Millennium Post

In the right direction

Rightfully wrong Wrongfully Right-the third instalment in the Right Fit Wrong Shoe series, is a typical chick lit, written humorously, but some might fail to seek substance in it. The book is a decent effort on the author’s part but fails at taking control of the narration. 

Rightfully wrong Wrongfully Right follows the story of Gayatri Dutta, the daughter of a rich NRI couple and the handsome, eccentric science genius, Viraj Dheer.

Gayatri’s relation with her father is fraught with resentment and stress as he pushes her to marry against her desires. Her overbearing father is painfully critical of her performances in every sphere of life and never loses an opportunity to castigate her, even as she struggles to establish herself and find her footing in life. In a desperate attempt to salvage the pieces of her life, Gayatri agrees to work with Viraj, as suggested by Sneha and Nandini, her two friends.

Sneha and Nandini form their own matchmakers’ club in the story and are on constant lookout for new guinea pigs for their matchmaking experiments, Gayatri being their latest victim. Nandini is a deliriously happy character, married to Gayatri’s ex-boyfriend and one might find her absolute disregard for other people’s privacy a tad annoying. Sneha, after a tumultuous courtship, is married to Gayatri’s brother Nikhil, who provides funding for Viraj’s experiments.

Gayatri’s first encounter with Viraj is disastrous, and she manages to convince him to not hire her without doing much. However, a turn of events results in Viraj being predisposed in her favour. Gayatri is sorely tested each and every day of the job and she retaliates with her very special doses of wit and sass. Gayatri and Viraj are at constant loggerheads with each other and the readers will enjoy Gayatri’s spunkiness as she falls for the dishy scientist eventually.

Viraj and Gayatri, both have unresolved issues with their fathers and the anger they feel towards their respective parents is projected onto their relationship. Viraj’s  cool, unattached demeanour is a facade to shield himself from the world’s hypocrisies and potential hurt. Viraj witnessed domestic violence as a child. His father was an idle drunkard who would regularly beat his mother. During one such drunken spell, Viraj decided to leave home and sought shelter in the house of his Chemistry teacher.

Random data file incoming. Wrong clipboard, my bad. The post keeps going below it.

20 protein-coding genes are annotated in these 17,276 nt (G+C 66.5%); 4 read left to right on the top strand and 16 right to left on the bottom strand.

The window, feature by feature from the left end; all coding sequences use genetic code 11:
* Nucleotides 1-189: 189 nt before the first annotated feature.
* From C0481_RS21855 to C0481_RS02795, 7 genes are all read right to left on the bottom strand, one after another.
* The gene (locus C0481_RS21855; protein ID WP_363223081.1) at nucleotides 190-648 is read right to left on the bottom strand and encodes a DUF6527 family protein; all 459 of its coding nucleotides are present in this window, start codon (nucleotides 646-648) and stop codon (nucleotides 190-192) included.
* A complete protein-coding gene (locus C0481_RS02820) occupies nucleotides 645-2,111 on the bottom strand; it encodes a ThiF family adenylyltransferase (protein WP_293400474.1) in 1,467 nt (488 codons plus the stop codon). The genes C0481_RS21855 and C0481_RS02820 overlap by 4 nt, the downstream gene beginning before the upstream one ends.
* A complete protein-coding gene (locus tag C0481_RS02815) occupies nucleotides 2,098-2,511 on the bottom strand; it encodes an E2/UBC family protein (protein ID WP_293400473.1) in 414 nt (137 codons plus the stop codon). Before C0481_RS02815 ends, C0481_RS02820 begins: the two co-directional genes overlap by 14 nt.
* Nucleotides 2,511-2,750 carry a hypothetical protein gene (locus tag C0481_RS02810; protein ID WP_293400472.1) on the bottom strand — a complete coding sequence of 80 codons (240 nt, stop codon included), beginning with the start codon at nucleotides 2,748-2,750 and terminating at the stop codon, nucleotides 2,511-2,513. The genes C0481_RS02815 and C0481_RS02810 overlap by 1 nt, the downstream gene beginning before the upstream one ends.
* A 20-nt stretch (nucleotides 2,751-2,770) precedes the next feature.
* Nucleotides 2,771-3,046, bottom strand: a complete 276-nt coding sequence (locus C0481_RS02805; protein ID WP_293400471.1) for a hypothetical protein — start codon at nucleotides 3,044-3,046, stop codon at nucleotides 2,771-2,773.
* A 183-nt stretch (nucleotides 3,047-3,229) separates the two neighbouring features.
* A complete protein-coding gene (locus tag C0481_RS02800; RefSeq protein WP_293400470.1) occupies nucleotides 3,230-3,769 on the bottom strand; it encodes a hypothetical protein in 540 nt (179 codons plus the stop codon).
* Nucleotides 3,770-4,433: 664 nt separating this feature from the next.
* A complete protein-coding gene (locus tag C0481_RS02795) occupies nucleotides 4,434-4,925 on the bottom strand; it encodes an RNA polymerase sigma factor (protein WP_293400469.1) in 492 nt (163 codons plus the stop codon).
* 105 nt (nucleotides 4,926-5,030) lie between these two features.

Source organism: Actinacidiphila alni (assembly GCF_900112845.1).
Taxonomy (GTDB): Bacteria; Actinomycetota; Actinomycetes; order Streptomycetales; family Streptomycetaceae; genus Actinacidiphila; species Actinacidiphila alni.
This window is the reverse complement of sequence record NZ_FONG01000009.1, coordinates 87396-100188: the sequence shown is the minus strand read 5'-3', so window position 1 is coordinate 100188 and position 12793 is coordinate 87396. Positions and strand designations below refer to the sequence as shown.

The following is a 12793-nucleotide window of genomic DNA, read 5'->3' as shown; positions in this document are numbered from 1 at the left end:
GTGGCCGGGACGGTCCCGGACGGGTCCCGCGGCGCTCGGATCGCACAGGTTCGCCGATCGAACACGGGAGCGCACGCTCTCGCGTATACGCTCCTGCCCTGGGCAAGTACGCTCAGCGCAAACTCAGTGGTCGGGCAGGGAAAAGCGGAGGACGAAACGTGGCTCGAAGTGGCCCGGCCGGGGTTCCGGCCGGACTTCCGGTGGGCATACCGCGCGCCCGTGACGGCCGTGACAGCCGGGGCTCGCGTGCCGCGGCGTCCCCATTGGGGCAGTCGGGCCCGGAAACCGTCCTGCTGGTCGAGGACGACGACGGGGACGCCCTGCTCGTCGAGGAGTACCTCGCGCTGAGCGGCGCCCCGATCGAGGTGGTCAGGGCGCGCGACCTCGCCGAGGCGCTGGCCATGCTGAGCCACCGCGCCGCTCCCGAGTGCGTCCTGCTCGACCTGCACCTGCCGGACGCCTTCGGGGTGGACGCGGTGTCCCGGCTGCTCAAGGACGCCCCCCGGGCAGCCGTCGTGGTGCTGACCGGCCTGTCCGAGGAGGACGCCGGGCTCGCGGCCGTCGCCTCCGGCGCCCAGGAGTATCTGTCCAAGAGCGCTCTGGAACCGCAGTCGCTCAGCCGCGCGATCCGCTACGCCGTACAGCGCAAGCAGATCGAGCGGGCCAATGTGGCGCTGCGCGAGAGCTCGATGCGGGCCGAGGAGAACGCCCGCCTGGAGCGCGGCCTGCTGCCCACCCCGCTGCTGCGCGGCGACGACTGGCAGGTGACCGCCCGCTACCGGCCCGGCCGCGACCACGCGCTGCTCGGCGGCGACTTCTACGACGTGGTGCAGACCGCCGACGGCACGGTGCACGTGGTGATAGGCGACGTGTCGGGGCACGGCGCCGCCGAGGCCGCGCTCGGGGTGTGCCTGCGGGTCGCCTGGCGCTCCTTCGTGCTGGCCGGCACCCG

While many situations in the books seem to be repetitive, there are some moments that would elicit delightful exclamations from the readers. During the course of the story, Viraj is revealed to have been a benefactor to many underprivileged students and would provide financial aid to those in need. 

Another noteworthy instance from the book is the one in which Viraj, who would otherwise scoff at the notion of love, teases his mother about living with her boyfriend, who also happens to be Viraj’s Chemistry teacher.

The book has an otherwise jumpy storyline with predictable but interesting twists and turns. It does skip a good opening scene and the excessive use of vernacular language might put-off some readers, but the much-deserved happy ending will ensure a contented audience. 

Known for her riveting and quick-paced writing style, Varshaleaves an unforgettable impression on her sea of readers. Her characters share an intense and steamy chemistry and their banter is witty and exciting.
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